newnamefor15 Thu 05-Feb-15 16:02:41

Extraction is always an option. You could pull out perfectly healthy teeth if you had a mind to.

I can see your point PO, but temp. fillings are not very durable at the best of times and with so little actual tooth left to support it, I'm not surprised it failed. You shouldn't expect that to leave you in pain though, so I'd be asking about that. And the treatment being painful.

I had a back tooth crown on NHS after a big filling failed, also with very little real tooth left, no pain during treatment but it did take about 3 treatments to get all the crap out during root canals. So the number of treatments might be ok.

Gobbolinothewitchscat Thu 05-Feb-15 16:10:09

Extraction is always an option. You could pull out perfectly healthy teeth if you had a mind to.

Not to be pedantic but that's not really an option that you could give to a patient, I don't think.

I think if you wouldn't have gone for an extraction then you are where you are in terns of you needing a temp filling in a bit of a bastard tooth that was pribably hard to fill and there is an element of luck with that.

You could look at an implant if you wanted it out - but my understanding is that they are expensive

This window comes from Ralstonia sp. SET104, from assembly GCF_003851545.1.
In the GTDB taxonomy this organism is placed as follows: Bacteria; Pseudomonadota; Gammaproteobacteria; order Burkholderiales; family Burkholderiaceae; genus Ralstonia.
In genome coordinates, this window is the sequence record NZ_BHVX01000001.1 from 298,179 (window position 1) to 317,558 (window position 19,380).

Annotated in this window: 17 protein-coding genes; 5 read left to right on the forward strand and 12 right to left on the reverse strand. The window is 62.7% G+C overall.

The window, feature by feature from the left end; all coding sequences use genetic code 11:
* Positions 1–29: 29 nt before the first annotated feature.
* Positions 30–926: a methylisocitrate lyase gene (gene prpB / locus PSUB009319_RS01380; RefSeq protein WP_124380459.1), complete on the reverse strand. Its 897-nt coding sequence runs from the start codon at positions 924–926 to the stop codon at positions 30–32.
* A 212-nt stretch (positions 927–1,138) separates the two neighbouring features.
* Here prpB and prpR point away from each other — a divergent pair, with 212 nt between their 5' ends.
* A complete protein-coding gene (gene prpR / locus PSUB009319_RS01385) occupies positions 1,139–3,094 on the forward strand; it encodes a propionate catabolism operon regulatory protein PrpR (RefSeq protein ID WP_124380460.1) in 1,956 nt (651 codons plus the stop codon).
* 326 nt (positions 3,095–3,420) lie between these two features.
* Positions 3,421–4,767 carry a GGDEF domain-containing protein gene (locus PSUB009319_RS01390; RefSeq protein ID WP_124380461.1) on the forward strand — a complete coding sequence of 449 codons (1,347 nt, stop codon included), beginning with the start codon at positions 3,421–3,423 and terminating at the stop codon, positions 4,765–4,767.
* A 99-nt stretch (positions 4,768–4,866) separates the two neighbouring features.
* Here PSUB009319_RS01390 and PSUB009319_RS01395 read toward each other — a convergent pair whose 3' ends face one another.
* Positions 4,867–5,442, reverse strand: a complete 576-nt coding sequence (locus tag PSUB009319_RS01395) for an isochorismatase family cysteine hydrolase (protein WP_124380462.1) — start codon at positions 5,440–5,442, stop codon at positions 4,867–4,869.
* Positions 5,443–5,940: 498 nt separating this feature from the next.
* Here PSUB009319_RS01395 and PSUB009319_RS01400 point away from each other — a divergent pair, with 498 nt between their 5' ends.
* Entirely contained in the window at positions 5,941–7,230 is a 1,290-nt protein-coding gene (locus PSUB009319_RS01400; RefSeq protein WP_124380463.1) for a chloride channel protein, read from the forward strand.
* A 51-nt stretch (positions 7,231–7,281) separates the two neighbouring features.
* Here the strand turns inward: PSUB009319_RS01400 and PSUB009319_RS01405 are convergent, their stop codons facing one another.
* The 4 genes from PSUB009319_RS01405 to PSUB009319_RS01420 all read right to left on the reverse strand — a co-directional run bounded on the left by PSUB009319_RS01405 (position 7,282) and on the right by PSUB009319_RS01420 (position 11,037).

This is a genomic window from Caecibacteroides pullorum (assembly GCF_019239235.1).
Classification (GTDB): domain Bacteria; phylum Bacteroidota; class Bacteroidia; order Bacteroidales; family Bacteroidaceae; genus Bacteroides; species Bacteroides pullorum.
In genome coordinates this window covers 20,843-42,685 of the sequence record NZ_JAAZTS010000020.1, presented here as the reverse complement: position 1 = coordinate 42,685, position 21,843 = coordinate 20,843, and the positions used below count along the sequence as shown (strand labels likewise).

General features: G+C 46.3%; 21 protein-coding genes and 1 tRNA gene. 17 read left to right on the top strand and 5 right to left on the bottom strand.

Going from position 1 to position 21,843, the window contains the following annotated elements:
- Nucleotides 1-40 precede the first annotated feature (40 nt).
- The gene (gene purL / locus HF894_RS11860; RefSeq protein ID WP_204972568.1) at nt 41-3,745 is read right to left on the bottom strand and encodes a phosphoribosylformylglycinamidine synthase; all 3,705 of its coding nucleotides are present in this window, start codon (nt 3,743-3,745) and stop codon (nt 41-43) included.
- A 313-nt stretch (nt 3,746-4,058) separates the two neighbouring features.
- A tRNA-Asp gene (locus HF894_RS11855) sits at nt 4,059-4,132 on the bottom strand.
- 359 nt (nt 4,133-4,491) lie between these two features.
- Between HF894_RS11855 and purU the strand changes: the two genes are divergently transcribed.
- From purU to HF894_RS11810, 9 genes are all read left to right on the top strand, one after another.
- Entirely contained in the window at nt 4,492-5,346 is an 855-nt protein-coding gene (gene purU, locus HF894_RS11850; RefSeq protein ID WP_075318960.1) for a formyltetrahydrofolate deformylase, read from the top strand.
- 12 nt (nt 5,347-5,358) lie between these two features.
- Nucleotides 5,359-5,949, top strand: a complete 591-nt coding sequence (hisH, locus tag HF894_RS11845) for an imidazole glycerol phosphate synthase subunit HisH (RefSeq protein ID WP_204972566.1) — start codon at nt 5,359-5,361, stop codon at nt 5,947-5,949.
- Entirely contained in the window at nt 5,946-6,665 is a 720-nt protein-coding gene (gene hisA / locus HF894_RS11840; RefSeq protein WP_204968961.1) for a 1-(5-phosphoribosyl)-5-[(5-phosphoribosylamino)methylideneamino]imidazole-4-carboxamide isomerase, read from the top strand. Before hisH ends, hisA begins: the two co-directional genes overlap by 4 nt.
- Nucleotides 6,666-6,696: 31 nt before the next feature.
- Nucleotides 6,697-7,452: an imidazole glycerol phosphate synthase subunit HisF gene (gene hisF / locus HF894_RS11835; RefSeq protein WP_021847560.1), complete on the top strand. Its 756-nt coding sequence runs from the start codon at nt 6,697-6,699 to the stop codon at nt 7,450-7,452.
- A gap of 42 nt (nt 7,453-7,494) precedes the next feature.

You should still speak to dentist re: not bei g happy. And out of hours is a ball ache. If quite like Do things with my DH at the weekend and I'm sure he would quite like a drink on a Friday night

NoonarAgain Thu 05-Feb-15 16:11:04

thanks newname, it was only pailful while they were poking around in the hole without anaesthetic.

chunky, i know what you mean. i kind of feel that i've paid for a job and signed for that amount. i don't expect the price to go up. it wasn't an estimate!

fanjoforthemammaries7850 Thu 05-Feb-15 16:12:50

It's not his fault it fell out out of hours.

Just like it wasn't the plumbers fault our water tank burst out of hours. We had to pay the emergency call out fee rather than standard one. Just that's how life works

NoonarAgain Thu 05-Feb-15 16:21:59

but fanjo, if the plumber had just repaired it during office hours, and it failed again out of hours, would you expect to pay again?